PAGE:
Diagnosing Anxiety

There are no laboratory tests that can diagnose anxiety disorders, although some specific tests may be performed by a health care professional to rule out underlying disease or serious illness. It is very difficult to diagnosis anxiety, as it involves a wide variety of symptoms that often differ from person to person.

A person may display physical signs of anxiety, such as profuse sweating, or they may appear completely fine. A doctor may review personal history and run tests to rule out the following factors that may be causing the symptoms of anxiety:
• Physical disorders (e.g. thyroid problems)
• Diet
• Prescription drugs
• Alcohol abuse
• Mood-altering drugs
• Caffeine consumption in large amounts
• Work environment (e.g. overly noisy or dangerous)

In most cases, the most important information is the patient's psychological and social history. Anyone experiencing chronic anxiety for no apparent reason should see a healthcare professional.

Signs of Anxiety Disorder

Signs of anxiety disorders include:

  • Endless checking or rechecking actions (ie. locking doors, washing hands, etc.)
  • A constant and unrealistic worry about everyday occurrences and activities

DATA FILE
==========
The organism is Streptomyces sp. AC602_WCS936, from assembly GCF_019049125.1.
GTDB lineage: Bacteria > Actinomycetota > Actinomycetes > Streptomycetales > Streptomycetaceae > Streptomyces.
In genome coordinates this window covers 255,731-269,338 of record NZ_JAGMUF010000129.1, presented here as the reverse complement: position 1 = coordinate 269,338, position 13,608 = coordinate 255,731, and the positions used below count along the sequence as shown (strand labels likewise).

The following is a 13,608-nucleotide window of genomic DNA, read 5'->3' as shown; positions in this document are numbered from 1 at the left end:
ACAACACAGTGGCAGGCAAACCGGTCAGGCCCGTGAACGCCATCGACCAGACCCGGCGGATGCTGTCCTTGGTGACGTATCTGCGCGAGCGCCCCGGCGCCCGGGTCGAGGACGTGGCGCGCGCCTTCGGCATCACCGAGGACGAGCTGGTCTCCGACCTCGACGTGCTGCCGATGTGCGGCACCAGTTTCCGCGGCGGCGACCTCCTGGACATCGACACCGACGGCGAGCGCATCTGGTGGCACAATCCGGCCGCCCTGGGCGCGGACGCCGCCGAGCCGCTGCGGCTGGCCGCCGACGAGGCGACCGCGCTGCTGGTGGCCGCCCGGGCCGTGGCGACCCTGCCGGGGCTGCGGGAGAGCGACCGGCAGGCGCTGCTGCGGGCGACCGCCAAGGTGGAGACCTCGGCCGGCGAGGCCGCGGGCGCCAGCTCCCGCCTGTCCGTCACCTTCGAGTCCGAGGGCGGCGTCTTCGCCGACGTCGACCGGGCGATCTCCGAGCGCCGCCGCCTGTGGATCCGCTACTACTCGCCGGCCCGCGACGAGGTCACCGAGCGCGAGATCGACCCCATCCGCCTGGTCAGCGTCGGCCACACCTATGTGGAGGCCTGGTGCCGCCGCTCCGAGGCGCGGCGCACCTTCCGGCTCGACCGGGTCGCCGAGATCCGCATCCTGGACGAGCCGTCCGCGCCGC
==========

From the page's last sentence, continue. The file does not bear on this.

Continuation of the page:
• Fear and anxiety that appear for no apparent reason

These symptoms must be severe enough to seriously affect social and occupational functioning to a significant degree to be considered a disorder.

Below is a short overview of anxiety disorders and their related symptoms. For more detailed information on these anxiety disorders, click on the links provided.

Panic Disorder

The main characteristic of panic disorder is the occurrence of panic attacks along with fear of them happening again. People suffering from panic disorder may also experience symptoms of agoraphobia (fear of public places) or situations in which they might have a panic attack and be unable to leave or to find help. This can create a cycle of anxiety and apprehension with the impending fear of the anxiety bringing on a panic attack, and so forth. About 25% of patients with panic disorder develop obsessive-compulsive disorder (OCD). Symptoms of panic disorder include:

  • A sudden, uncontrollable attack of terror
  • Heart palpitations
  • Dizziness